Care & Education
Endocrinology Clinic: 801-213-3599
Diabetes Clinic: 801-662-1640
Our interdisciplinary team provides medical care and education in diabetes and endocrinology. This includes care in children and adolescents for:
- diabetes type 1 and 2,
- thyroid disorders,
- adrenal disorders,
- growth disorders,
- pubertal disorders, and
- bone metabolism disorders.
Our clinics and education programs provide ongoing comprehensive interdisciplinary education and specialized care to children with diabetes and their families. Parents discuss areas of need and collaborate with our specialists to develop an individualized plan of care.
We also provide a bone density or DXA scan service.
Find a Specialist
Primary Children's Outpatient at Dixie Regional
1380 East Medical Center Dr.,
St George, UT 84780
Provo Diabetes Clinic
1134 N 500 W,
Utah Diabetes Clinic
4401 Harrison Blvd
Pediatric Bone Densitometry/DXA Scan
Clinical Evaluation of Bone Health
Osteoporosis is a disorder of bone mineralization and a significant cause of morbidity and mortality in older individuals.
- Children and adolescents are building bone and should achieve peak bone mass in early adulthood.
- Ensuring adequate mineralization of bone during growth so as to maximize peak bone mass should decrease the risk of osteoporosis and fracture in later life.
- Pediatric patients do not have the same issues with fractures as do older adults, but some are at risk for poor bone health.
Risk factors for poor bone mineralization in children and adolescents include:
- Chronic illness,
- Poor intake of calcium or vitamin D,
- Malabsorption (Celiac disease, Crohn’s disease, short gut syndrome),
- Chronic steroid use,
- Musculoskeletal disorders which limit weight bearing activities,
- History of multiple fractures, and
- Family history of osteoporosis.
- Dual energy X-ray absorptiometry (DXA) is one means of measuring bone mineralization and estimating bone strength and fracture risk.
- The Pediatric Bone Densitometry Service, available through University of Utah Health’s Division of Pediatric Endocrinology, offers bone densitometry and body composition testing in children ages three through 19 years.
- Utilizing fan beam technology to acquire an areal image, DXA yields both bone mass and body composition (fat and lean tissue) results. We are uniquely equipped to scan children and provide meaningful age and gender-matched reference data for evaluation of individual bone health status.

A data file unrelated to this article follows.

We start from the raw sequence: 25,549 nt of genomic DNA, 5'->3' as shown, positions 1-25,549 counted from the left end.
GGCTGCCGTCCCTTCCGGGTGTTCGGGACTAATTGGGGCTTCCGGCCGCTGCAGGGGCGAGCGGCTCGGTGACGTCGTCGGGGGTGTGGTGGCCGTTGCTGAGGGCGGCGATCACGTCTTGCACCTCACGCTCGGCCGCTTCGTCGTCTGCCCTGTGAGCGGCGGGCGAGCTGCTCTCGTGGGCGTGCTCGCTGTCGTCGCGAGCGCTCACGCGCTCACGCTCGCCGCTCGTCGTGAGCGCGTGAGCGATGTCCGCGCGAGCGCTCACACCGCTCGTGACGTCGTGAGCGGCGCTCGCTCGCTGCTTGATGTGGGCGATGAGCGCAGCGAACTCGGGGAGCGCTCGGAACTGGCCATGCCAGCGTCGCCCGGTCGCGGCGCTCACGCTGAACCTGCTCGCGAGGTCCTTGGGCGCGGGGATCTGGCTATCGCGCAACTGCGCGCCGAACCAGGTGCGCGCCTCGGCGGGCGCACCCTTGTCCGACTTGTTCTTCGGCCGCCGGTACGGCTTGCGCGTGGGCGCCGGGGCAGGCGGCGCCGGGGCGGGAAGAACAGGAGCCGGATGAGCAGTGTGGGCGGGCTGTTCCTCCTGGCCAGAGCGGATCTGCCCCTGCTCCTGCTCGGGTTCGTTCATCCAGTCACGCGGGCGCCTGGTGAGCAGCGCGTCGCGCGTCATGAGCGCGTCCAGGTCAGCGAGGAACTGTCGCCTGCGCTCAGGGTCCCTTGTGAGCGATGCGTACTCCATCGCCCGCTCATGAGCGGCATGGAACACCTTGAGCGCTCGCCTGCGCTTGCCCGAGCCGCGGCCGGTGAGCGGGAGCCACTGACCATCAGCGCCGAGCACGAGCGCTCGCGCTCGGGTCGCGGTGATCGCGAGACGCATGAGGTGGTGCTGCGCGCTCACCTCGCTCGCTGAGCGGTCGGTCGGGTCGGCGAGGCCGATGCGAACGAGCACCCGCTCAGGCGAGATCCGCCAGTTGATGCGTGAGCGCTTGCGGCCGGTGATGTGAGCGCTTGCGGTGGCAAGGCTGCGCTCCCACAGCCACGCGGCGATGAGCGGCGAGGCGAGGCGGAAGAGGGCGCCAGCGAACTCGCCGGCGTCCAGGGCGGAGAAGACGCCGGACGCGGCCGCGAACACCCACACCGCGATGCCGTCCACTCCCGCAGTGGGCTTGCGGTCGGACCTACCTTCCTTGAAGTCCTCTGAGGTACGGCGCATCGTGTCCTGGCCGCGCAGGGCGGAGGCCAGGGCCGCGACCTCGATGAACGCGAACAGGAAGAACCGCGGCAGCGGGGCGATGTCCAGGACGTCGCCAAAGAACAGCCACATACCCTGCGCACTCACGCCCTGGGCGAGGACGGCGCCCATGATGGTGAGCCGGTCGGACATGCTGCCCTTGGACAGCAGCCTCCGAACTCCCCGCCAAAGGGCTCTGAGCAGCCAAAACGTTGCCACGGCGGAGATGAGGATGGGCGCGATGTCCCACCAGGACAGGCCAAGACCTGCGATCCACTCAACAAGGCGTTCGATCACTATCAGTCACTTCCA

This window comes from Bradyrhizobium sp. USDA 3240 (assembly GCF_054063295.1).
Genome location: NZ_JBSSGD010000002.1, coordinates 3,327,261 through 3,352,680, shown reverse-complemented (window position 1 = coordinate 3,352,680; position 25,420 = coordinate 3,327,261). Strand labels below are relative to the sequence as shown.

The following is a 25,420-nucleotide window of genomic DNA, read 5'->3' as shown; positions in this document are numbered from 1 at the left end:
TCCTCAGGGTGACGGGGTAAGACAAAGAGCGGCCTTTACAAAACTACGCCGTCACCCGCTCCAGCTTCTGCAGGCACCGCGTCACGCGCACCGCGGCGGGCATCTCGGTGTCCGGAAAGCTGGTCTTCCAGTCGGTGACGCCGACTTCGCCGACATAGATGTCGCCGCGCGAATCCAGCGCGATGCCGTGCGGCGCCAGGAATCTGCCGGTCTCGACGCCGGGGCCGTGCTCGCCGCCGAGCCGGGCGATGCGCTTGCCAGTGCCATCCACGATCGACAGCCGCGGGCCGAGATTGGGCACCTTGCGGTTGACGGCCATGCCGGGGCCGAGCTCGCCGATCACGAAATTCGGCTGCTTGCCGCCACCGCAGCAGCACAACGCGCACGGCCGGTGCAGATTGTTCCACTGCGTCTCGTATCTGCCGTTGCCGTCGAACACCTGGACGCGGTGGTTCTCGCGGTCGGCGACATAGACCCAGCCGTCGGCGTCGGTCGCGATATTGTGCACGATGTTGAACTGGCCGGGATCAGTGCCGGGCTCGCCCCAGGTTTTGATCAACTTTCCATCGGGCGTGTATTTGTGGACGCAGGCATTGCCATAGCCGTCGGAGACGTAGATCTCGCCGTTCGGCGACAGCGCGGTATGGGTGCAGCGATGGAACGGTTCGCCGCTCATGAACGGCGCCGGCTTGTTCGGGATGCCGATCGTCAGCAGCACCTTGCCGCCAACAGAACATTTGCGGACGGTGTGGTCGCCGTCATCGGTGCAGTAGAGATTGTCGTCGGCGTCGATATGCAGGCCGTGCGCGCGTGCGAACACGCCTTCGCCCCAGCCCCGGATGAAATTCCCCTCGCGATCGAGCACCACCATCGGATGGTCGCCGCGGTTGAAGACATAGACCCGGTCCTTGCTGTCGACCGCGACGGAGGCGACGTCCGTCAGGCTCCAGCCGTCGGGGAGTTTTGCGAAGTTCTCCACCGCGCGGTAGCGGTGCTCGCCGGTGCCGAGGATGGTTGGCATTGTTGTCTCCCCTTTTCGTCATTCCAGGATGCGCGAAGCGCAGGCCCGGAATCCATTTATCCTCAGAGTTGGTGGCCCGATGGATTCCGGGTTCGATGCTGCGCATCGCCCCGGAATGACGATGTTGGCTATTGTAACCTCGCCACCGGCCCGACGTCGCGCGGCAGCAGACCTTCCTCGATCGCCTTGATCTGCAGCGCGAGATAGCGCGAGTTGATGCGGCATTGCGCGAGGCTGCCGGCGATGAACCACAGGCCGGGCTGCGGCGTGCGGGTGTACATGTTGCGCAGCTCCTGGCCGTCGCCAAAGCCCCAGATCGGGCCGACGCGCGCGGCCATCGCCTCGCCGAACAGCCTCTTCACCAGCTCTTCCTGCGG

- While the exact relationship between DXA data and fracture risk is less understood in pediatrics, there is good normative data available to identify individuals with poor bone mineralization.
- Our technicians possess over 15 years of experience acquiring DXA in children of all capacities, and are knowledgeable about non-standard scan types such as the lateral distal femur technique.
- Our interpreting physician is board certified in pediatrics and the subspecialty pediatric endocrinology, and has over 14 years of experience working with pediatric metabolic bone disorders.
- All staff are licensed by the State of Utah and have received professional certification in their respective fields of bone densitometry from the International Society of Clinical Densitometry (ISCD).
- ISCD’s Certified Bone Densitometry Technologist (CBDT) credential signifies that an individual has passed an examination designed to meet established industry standards and best practices in the field of bone densitometry.
- The Certified Clinical Densitometrist (CCD) credential recognizes medical practitioners who meet specified knowledge requirements in the field of bone densitometry as measured through a standardized testing process.
Refer a Patient
- Patient's Name and DOB
- Diagnosis or indication for DXA scan
- Referring physician's name
Parking & Directions
From the hospital entrance- Take the visitor or patient elevators to the 3rd floor of the main hospital building. We are located in the Neuro Acute Care (“NAC”) Unit. Turn right off the elevators, and right down the hall, towards the NAC. The DXA room is across the hall from the nurses station, around the corner from the drinking fountain.